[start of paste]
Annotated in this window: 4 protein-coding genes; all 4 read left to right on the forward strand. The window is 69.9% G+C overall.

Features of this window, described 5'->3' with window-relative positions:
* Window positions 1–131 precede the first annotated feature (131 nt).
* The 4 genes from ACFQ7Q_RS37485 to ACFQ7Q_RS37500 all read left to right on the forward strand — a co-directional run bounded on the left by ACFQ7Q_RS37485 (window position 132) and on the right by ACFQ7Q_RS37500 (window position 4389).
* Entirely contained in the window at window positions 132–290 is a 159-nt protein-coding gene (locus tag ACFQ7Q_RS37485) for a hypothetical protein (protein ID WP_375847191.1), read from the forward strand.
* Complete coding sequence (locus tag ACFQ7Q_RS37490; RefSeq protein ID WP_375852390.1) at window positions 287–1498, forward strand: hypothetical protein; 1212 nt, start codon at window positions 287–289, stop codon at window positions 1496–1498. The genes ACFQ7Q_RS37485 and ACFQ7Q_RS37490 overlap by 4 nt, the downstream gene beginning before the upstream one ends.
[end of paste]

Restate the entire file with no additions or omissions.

Annotated in this window: 4 protein-coding genes; all 4 read left to right on the forward strand. The window is 69.9% G+C overall.

Features of this window, described 5'->3' with window-relative positions:
* Window positions 1–131 precede the first annotated feature (131 nt).
* The 4 genes from ACFQ7Q_RS37485 to ACFQ7Q_RS37500 all read left to right on the forward strand — a co-directional run bounded on the left by ACFQ7Q_RS37485 (window position 132) and on the right by ACFQ7Q_RS37500 (window position 4389).
* Entirely contained in the window at window positions 132–290 is a 159-nt protein-coding gene (locus tag ACFQ7Q_RS37485) for a hypothetical protein (protein ID WP_375847191.1), read from the forward strand.
* Complete coding sequence (locus tag ACFQ7Q_RS37490; RefSeq protein ID WP_375852390.1) at window positions 287–1498, forward strand: hypothetical protein; 1212 nt, start codon at window positions 287–289, stop codon at window positions 1496–1498. The genes ACFQ7Q_RS37485 and ACFQ7Q_RS37490 overlap by 4 nt, the downstream gene beginning before the upstream one ends.